“We hope people got a better understanding of how black history has influenced America,” he said.

James Birks, a third-year psychology student and another RA who helped organize the event, said he believed the event succeeded in increasing black students’ visibility on campus.

“I think it’s important that we were able to show our faces on campus and explore issues that African Americans face,” he said.

Franklin said the event made her aware of how little people know about black history.

A member of the African Arts Ensemble, Franklin participated in a short play called “Tuskegee.”

Tuskegee, a city in Alabama, was the site of an experiment on the effects of syphilis conducted by the American Medical Association, Franklin said. When penicillin was found to cure syphilis, doctors denied the black community treatment to see how the disease spread.

“Tuskegee” focused on the effect the experiment had on females, as they and their children were infected.

For Franklin, the play hit close to home; her mother’s parents refused to let her mother visit the desegregated hospitals in Dallas because of the Tuskegee experiment.

“What’s amazing is no one knows that this happened,” Franklin said. “My little sister didn’t even know.”

Birks said he hopes that audience members realize that issues such as civil rights still affect people today.

“I hope people see that we are still struggling – that it is important to take action and make change,” he said.

2 Harvard students warm with ice tour Donate 70 tickets to mothers, youths

•February 19, 2008 • Leave a Comment

Who: Tyler Bosmeny and Roger Lee
Age: College Students
What: Founders of PaperG Donated 70 tickets to a performance of “High School Musical: The Ice Tour” by Disney.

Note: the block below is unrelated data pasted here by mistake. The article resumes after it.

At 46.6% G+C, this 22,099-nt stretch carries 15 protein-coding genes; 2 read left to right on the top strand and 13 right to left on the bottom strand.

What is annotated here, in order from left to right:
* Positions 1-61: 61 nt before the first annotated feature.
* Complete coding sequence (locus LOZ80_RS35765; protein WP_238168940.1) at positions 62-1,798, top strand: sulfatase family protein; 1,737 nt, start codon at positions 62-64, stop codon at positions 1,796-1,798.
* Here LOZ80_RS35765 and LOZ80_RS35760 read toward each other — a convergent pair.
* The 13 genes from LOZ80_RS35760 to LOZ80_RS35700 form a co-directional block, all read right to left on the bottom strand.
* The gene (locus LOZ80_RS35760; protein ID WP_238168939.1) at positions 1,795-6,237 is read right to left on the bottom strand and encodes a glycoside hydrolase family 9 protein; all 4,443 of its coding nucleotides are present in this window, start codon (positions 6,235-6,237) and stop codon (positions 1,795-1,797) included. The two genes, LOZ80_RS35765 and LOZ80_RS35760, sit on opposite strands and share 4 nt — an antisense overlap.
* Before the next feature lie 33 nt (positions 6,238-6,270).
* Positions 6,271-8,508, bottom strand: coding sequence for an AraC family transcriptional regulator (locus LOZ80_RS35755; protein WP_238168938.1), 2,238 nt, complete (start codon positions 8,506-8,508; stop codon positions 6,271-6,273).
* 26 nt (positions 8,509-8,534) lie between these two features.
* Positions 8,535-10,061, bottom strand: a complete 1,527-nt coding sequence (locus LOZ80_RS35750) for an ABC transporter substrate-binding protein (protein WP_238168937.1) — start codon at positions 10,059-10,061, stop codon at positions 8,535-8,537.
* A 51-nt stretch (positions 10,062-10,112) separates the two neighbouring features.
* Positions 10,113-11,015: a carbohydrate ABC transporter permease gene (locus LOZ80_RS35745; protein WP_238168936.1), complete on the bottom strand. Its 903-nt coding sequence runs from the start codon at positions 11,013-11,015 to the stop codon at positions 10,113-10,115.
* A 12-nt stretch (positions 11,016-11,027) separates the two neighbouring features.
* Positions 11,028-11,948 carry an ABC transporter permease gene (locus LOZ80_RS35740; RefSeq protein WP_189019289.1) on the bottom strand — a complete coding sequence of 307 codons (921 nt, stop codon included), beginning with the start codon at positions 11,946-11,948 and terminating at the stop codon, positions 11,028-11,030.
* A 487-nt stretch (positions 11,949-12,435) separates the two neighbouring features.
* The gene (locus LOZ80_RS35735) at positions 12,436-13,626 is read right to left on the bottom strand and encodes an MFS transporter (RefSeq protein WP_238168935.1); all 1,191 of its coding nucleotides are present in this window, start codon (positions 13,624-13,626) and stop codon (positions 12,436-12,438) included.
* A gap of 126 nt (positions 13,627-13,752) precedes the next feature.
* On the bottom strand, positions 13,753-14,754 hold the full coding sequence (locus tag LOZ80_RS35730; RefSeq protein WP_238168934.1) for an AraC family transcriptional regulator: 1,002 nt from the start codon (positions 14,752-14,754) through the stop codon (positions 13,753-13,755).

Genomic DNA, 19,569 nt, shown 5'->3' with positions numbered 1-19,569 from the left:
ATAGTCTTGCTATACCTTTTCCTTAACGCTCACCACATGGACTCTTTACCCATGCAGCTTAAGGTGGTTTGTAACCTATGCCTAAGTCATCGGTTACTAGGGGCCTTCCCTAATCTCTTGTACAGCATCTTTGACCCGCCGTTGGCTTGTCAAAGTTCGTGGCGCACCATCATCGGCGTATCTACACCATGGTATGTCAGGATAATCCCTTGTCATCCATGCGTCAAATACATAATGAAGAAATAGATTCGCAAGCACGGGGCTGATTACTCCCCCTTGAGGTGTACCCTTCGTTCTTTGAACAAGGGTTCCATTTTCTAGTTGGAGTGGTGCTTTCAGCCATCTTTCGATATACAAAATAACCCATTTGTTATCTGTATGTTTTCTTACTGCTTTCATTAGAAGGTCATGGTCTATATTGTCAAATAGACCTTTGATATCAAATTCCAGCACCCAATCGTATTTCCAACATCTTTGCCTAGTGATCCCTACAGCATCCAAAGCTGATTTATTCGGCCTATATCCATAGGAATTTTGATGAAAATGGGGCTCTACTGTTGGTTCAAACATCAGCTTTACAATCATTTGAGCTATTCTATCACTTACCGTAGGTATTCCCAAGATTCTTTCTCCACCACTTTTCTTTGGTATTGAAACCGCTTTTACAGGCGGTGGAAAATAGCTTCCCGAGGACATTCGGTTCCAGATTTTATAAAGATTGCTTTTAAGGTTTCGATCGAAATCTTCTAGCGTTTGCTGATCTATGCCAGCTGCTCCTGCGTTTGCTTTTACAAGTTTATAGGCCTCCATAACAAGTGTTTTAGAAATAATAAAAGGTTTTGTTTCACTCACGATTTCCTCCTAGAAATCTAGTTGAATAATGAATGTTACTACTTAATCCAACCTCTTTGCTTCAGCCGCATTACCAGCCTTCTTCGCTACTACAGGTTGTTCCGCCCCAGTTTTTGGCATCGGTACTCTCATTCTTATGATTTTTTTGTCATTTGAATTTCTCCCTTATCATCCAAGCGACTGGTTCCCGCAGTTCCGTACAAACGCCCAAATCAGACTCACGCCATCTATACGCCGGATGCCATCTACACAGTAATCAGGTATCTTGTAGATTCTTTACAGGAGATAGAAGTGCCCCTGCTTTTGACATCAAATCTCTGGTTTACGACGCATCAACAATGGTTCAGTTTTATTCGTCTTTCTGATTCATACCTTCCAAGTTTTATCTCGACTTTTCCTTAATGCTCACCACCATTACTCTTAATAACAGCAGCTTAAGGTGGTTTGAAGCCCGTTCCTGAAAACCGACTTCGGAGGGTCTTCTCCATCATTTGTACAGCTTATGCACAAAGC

This Wednesday’s article is about two Harvard Students who launched a website on February 1st connecting advertisers with local websites. One of their customers, Disney, was impressed by PaperG and gave them 70 free tickets. They could have sold them, but instead they donated them to a Shelter that houses homeless single mother and children. This article is brought to you by Boston.com and you can also check out Tyler and Rogers company at http://www.paperg.com.

2 Harvard students warm with ice tour Donate 70 tickets to mothers, youths

By Matt Collette, Globe Correspondent | February 19, 2008

Two Harvard students made the day of a lot of single mothers and their children with a surprise donation of 70 tickets to a performance yesterday of “High School Musical: The Ice Tour.”

Tyler Bosmeny and Roger Lee are two founders of PaperG, a website launched Feb. 1 to connect advertisers with local websites. One of the site’s first customers was Disney, which was looking to promote its traveling ice show.

Disney officials, impressed by PaperG, gave Bosmeny and Lee 70 tickets for prime seats – a $2,000 value.